Swimming against Bay State's tideland law
H. Kuehn Jr. '64
from the Op-Ed page of the Boston Globe
March 3, 2001
[Webmaster's note: Bob died on June 16, 2006. See obituary and remembrances.]
LAST MONTH my company secured a state permit under the Chapter 91 regulations. The event would not seem noteworthy except that we applied for it in 1986 when Michael Dukakis was governor. The regulatory process has taken 15 years to play out.
Perhaps you are thinking, this guy must have been up to no good and probably deserved to be delayed for a decade and a half. Alter all, Chapter 91 is designed to protect the public interest in Commonwealth tidelands. Hooray for the regulators and the harbor advocates you might say - they showed this developer that the tidelands are a sacred public trust that must be protected against inappropriate development.
What abuse of this trust were we promoting? I plead guilty to unspeakable acts of historic preservation and economic revitalization. Our site is located in a remote corner of the Charlestown Navy Yard - Building No 114, the former joinery shop for the Navy, has sat vacant and fire-damaged since the Yard closed In 1972. I was naive to think that historic preservation was in the public interest or that creating a biomedical research laboratory employing hundreds of people was a public benefit (not to mention that the lab was dedicated to Alzheimer's research). I now realize that the only measure of success under Chapter 91 is public access to the waterfront.
The unique circumstance of Building No. 114 is that this historic structure is directly on the water's edge within the 100-foot tidelands setback. As prescribed by Chapter 91 regulations, this means all of the ground floor and the entire site must be dedicated to "facilities of public accommodation." Unfortunately there was no public to accommodate since this end of the Navy Yard was dilapidated and derelict. This debate dragged on while the building remained vacant and unused.
Chapter 91 allows for variances from the strict application of these regulatory standards, but such exceptions have never been granted. Common sense suggested that Building No. 114 was a good candidate for a variance - an isolated site and a historic building with its own protection, but the Department of Environmental Protection demurred, fearing adverse precedent and reaction from the advocates. This deadlock was broken by the filing of a Municipal Harbor Plan for the site - in effect, a special permit that supersedes the state's "one size fits all" standards.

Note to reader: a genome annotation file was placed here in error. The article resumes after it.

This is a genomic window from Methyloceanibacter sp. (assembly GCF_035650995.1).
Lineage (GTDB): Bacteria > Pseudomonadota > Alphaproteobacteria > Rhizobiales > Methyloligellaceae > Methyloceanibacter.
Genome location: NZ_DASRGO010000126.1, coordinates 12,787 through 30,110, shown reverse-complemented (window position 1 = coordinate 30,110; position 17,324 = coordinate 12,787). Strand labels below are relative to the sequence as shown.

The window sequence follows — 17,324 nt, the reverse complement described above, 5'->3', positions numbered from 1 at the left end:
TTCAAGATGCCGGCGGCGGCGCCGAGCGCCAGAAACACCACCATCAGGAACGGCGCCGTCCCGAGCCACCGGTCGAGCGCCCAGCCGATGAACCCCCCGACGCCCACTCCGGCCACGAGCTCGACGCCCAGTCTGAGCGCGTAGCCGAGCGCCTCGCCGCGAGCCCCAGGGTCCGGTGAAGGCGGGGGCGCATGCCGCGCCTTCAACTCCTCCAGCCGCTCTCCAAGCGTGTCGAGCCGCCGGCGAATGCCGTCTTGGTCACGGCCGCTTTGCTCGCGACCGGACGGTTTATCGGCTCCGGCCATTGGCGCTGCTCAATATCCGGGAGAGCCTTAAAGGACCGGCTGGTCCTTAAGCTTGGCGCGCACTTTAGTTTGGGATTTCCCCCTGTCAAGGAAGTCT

This process alone, however, took nearly two years for the preparation of the harbor plan together with attendant public hearings, followed by the drafting of a "written determination" in advance of the final license issuance.
After this process, we were optimistic that a license would be issued last summer. But notwithstanding the support of the Boston Redevelopment Authority, the Boston Landmarks Commission, the Massachusetts Historical Commission, and the Department of Environmental Protection, an ad hoc group of 20 or so local citizens appealed. Risking only their $100 filing fee, the appellants triggered a process that would take almost a year to adjudicate. Although we were almost certain to prevail, we settled by offering another $100,000 in waterfront improvements. So the license was finally issued. It speaks volumes when the obtaining of an obscure state permit takes longer than the construction of a $40 million state-of-the-art biomedical facility. It also speaks volumes that the inflexible application of the Chapter 9l regulations ignores other public benefits like historic preservation and economic reuse as well as medical research. And there is something wrong with a law that allows a few dissenters to appeal the decisions of state and local officials to exact additional concessions after years of public hearings and other deliberate reviews.
The state Legislature needs to take a hard look at Chapter 91. The broad intent of the law is laudable - public access to tidelands. But the law's monomaniacal focus on waterfront access to the exclusion of all other public benefits must be tempered.
Although improving under the current administration, the regulatory process is cumbersome, time consuming, and inflexible. Reasonable "safe harbors" for compliance need to be defined so that plans can be advanced without being held hostage to the whims of regulators.
Once approved, such plans should be protected from frivolous appeals which add to the delays and uncertainties. Without such reforms, the promise of revitalized waterfronts is not likely to be realized within our lifetimes.
Robert H. Kuehn Jr. is an adviser to the National Trust for Historic Preservation and vice chair of the Community Preservation Coalition.